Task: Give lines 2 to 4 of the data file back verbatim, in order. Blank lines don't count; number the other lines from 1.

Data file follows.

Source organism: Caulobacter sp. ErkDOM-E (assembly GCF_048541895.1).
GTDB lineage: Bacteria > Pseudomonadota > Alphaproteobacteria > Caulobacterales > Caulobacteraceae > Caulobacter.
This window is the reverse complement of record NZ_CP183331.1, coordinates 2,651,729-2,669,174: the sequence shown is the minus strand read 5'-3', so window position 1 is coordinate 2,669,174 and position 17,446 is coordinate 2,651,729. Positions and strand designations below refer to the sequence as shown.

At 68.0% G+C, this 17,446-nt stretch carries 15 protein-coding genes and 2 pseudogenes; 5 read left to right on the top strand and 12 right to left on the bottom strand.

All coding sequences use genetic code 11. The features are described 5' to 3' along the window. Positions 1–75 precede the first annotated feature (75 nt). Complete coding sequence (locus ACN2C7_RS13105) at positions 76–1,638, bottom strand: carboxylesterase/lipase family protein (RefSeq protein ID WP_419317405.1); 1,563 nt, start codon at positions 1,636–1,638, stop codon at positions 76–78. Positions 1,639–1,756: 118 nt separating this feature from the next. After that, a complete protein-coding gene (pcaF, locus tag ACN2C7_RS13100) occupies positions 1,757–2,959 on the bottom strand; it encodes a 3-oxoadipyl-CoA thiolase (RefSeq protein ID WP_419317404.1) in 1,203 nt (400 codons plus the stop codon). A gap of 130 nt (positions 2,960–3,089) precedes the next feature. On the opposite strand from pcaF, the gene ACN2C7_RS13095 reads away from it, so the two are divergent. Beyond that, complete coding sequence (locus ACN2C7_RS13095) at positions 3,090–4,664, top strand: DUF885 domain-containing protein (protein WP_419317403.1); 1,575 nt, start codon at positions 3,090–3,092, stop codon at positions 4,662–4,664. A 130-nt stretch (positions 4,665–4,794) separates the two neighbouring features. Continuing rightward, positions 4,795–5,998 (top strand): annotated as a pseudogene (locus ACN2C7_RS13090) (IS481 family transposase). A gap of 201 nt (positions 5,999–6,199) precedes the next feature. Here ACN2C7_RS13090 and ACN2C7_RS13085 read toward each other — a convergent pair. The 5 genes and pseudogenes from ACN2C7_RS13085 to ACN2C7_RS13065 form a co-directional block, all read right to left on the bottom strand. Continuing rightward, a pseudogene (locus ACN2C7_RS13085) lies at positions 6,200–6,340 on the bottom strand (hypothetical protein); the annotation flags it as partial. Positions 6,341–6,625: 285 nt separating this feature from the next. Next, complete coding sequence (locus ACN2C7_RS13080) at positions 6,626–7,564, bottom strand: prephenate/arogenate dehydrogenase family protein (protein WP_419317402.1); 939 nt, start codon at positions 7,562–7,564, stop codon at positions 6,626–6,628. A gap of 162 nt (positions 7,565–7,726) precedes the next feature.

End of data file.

GTDB lineage: Bacteria > Pseudomonadota > Alphaproteobacteria > Caulobacterales > Caulobacteraceae > Caulobacter.
This window is the reverse complement of record NZ_CP183331.1, coordinates 2,651,729-2,669,174: the sequence shown is the minus strand read 5'-3', so window position 1 is coordinate 2,669,174 and position 17,446 is coordinate 2,651,729. Positions and strand designations below refer to the sequence as shown.

At 68.0% G+C, this 17,446-nt stretch carries 15 protein-coding genes and 2 pseudogenes; 5 read left to right on the top strand and 12 right to left on the bottom strand.